Now, Common Cause is asking the Internal Revenue Service to take action; the group is requesting the agency audit ALEC’s work, impose penalties, and compel payment of back taxes. Common Cause President Bob Edgar (a former Democratic U.S. Rep. from Pennsylvania) said the group is masquerading as a public charity.

As a 501©(3) tax-exempt “charitable” organization, donations to the group are tax-deductible. But IRS rules state that ©(3)s must “not be organized or operated for the benefit of private interests” and “may not attempt to influence legislation as a substantial part of its activities.

Maddow unveils ALEC’s replacement: The National Center for Public Policy

On her show Monday night, MSNBC host Rachel Maddow explained that the National Center for Public Policy was expected to take over the role of the embattled American Legislative Exchange Council.

Liberal and progressive groups have waged a successful campaign against ALEC, which drafts corporation-friendly “model” legislation for state lawmakers. The little-known but influential organization has been a driving force behind voter ID laws, so-called “stand your ground” laws, business-friendly tort reforms, Arizona’s controversial immigration law, and efforts to privatize public education.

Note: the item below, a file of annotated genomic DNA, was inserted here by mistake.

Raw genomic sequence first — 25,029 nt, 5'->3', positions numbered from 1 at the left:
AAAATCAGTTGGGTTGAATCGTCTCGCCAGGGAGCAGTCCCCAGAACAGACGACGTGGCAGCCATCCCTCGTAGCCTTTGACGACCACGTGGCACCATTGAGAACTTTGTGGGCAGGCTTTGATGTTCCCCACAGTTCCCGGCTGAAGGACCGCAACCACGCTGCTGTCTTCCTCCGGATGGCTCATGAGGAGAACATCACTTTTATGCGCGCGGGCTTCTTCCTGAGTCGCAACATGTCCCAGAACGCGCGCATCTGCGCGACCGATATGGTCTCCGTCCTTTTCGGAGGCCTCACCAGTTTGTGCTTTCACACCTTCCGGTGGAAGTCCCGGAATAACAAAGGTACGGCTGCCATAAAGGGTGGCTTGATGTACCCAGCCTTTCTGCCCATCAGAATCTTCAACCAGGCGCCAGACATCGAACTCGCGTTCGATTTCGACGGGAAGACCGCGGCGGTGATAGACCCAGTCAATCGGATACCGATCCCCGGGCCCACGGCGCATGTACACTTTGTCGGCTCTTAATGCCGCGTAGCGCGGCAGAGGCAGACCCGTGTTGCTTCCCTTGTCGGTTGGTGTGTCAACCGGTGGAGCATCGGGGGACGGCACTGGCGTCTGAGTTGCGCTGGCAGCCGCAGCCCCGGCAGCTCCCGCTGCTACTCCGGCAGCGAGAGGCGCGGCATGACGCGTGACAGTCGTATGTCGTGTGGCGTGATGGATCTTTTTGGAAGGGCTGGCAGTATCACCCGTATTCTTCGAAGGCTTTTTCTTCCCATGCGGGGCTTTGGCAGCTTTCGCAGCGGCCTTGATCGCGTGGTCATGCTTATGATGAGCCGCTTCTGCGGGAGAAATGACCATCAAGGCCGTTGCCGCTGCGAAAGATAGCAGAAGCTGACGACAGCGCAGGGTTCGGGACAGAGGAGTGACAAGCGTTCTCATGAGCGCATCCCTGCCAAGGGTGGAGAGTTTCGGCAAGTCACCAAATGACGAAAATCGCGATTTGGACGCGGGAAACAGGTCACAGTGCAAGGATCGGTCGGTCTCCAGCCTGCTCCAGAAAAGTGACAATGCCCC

But as corporate members of ALEC continue to leave the organization, the National Center for Public Policy has stepped up to the plate. The organization announced it was launching a “Voter Identification Task Force” after ALEC disbanded its Public Safety and Elections task force.

“Corporate money has always wormed its way into politics,” Maddow said. “Guys like Jack Abramoff and Tom Delay and Ralph Reed and Tony Rudy made a transfixing illegal art form out of doing that.”


Last week, Atlanta television station WXIA-TV aired a shocking exposé revealing the private conference rooms where legislators and lobbyists from the American Legislative Exchange Council, the Koch-backed, anti-environment group make laws without the input of civilians. On Wednesday, ALEC responded to the report, arguing that the news cameras caught their spokesperson “off-guard.”